Stating the obvious

Stating the obvious

I shall always be dismayed by the decision in 2005 by what was then United Jewish Communities of MetroWest NJ to discontinue the very successful PATHWAYS program for intermarried families. No wonder that “Half Full or Half Empty? Survey of U.S. Jews roils local experts” (Oct. 10). At the forefront of addressing the situation in 1990, UJCMW inaugurated a two-year Sunday school program for families not yet ready to join synagogues but having a desire to raise their children as Jews. Our successes were outstanding:

• More than 75 percent of attendees joined synagogues  at the end of their two-year commitment.

• 90 percent of families went on to raise Jewish children.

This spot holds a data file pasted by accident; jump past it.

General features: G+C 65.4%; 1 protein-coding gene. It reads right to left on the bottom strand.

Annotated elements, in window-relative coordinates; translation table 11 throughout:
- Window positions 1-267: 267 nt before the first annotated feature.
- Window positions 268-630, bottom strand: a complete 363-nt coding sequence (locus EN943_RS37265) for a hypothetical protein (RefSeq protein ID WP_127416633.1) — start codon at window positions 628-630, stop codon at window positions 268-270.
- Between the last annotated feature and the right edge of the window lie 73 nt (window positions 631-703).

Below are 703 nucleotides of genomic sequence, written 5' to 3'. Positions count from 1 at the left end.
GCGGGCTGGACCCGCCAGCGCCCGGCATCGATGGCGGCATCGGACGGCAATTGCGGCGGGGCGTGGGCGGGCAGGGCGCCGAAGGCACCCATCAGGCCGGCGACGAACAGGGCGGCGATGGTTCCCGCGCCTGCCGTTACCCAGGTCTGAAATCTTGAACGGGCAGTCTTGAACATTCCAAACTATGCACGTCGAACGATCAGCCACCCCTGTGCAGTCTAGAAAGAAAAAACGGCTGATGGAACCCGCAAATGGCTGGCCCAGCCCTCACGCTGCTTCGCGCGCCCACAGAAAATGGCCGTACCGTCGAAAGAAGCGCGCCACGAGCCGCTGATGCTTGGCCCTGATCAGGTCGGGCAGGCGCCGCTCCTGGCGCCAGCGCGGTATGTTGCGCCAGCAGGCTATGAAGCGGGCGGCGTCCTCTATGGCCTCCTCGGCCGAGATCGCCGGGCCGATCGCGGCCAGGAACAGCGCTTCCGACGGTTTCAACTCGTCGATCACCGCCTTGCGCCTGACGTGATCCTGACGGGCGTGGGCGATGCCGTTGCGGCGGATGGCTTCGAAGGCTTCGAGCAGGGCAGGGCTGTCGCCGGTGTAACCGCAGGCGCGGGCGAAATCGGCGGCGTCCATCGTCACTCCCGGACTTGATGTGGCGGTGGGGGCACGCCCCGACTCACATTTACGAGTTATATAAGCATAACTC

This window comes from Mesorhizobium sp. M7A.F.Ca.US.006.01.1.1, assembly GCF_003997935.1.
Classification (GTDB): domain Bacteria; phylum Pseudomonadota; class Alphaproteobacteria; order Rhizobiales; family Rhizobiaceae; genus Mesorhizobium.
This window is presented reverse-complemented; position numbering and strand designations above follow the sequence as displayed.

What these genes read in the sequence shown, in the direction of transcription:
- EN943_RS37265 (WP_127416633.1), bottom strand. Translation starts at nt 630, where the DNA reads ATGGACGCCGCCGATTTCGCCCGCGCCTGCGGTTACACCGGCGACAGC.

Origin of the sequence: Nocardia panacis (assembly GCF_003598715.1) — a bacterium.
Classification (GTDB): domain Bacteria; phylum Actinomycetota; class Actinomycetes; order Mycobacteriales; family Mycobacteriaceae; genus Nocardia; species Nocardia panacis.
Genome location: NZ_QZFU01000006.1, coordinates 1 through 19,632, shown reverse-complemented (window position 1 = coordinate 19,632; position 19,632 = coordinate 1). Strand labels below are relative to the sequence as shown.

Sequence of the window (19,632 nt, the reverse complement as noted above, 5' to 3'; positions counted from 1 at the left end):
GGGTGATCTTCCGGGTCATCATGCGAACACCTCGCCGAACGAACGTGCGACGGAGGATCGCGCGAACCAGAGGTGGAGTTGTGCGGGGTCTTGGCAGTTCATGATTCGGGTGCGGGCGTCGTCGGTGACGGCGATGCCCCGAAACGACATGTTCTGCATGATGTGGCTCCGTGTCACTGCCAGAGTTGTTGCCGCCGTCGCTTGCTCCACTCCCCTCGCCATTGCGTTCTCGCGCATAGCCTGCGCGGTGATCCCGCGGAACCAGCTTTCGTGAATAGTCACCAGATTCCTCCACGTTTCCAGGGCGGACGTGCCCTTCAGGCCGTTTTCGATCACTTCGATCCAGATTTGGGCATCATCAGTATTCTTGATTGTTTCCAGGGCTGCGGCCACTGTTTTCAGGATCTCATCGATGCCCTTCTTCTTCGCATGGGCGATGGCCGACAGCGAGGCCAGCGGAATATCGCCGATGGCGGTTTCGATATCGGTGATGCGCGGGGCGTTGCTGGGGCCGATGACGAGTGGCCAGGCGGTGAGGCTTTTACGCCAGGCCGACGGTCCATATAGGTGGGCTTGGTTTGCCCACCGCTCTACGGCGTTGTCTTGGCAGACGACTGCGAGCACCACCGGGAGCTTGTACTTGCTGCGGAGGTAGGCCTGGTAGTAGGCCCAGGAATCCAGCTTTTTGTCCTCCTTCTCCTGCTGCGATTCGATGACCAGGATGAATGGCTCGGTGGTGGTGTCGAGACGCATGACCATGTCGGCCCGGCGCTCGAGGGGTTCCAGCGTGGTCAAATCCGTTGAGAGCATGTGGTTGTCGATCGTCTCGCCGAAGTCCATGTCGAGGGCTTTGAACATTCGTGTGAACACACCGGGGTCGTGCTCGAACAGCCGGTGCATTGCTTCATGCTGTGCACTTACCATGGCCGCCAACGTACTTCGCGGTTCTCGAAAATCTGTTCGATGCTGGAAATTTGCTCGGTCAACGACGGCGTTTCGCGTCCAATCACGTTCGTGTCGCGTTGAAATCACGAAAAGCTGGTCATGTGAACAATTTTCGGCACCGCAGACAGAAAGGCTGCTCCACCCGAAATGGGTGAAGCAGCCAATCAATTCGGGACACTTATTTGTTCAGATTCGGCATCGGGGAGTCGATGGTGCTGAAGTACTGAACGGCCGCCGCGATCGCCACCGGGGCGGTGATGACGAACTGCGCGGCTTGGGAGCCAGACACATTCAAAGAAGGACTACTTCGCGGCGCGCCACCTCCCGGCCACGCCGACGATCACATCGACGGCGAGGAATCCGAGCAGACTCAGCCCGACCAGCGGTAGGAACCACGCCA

• Each year saw more families enroll, from 15 to 35 in the 14 years the program existed.

Programs like this don’t attract hundreds at the beginning but open a door for those willing to begin the journey. Unfortunately, the less-thansix-figure expenditure by UJCMW was thought to be “not enough bang for the buck.”

How many more demographic studies do we need to state the obvious?

Can’t this kind of programming be done again?

Lynne Wolfe
Mentor and coordinator,
Intermarriage/ Keruv Initiative
Federation of Jewish Men’s Clubs
(formerly: Director of Outreach to Intermarried Families, PATHWAYS United Jewish Communities of MetroWest NJ)
Walnut Creek, Calif.


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